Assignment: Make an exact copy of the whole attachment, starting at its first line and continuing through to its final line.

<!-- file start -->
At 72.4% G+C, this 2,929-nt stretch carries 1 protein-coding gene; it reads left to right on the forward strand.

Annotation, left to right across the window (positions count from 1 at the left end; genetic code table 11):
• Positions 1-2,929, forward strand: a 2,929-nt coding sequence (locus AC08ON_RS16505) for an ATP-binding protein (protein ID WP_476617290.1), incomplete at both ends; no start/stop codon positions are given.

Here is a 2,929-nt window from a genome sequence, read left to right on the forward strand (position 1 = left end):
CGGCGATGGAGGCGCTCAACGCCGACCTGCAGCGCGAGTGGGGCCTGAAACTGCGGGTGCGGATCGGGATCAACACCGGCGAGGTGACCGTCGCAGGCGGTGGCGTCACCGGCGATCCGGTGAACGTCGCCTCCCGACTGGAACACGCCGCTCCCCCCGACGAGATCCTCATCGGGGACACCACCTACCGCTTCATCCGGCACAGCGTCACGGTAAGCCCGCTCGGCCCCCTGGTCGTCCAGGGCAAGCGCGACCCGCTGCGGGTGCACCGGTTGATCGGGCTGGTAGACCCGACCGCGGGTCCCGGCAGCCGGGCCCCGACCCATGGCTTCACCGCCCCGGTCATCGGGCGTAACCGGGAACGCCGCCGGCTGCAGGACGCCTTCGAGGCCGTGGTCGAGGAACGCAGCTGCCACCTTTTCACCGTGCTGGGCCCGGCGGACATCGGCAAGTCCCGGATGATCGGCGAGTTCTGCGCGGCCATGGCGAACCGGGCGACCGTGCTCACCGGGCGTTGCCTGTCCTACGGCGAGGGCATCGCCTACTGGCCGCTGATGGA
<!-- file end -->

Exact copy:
At 72.4% G+C, this 2,929-nt stretch carries 1 protein-coding gene; it reads left to right on the forward strand.

Annotation, left to right across the window (positions count from 1 at the left end; genetic code table 11):
• Positions 1-2,929, forward strand: a 2,929-nt coding sequence (locus AC08ON_RS16505) for an ATP-binding protein (protein ID WP_476617290.1), incomplete at both ends; no start/stop codon positions are given.

Here is a 2,929-nt window from a genome sequence, read left to right on the forward strand (position 1 = left end):
CGGCGATGGAGGCGCTCAACGCCGACCTGCAGCGCGAGTGGGGCCTGAAACTGCGGGTGCGGATCGGGATCAACACCGGCGAGGTGACCGTCGCAGGCGGTGGCGTCACCGGCGATCCGGTGAACGTCGCCTCCCGACTGGAACACGCCGCTCCCCCCGACGAGATCCTCATCGGGGACACCACCTACCGCTTCATCCGGCACAGCGTCACGGTAAGCCCGCTCGGCCCCCTGGTCGTCCAGGGCAAGCGCGACCCGCTGCGGGTGCACCGGTTGATCGGGCTGGTAGACCCGACCGCGGGTCCCGGCAGCCGGGCCCCGACCCATGGCTTCACCGCCCCGGTCATCGGGCGTAACCGGGAACGCCGCCGGCTGCAGGACGCCTTCGAGGCCGTGGTCGAGGAACGCAGCTGCCACCTTTTCACCGTGCTGGGCCCGGCGGACATCGGCAAGTCCCGGATGATCGGCGAGTTCTGCGCGGCCATGGCGAACCGGGCGACCGTGCTCACCGGGCGTTGCCTGTCCTACGGCGAGGGCATCGCCTACTGGCCGCTGATGGA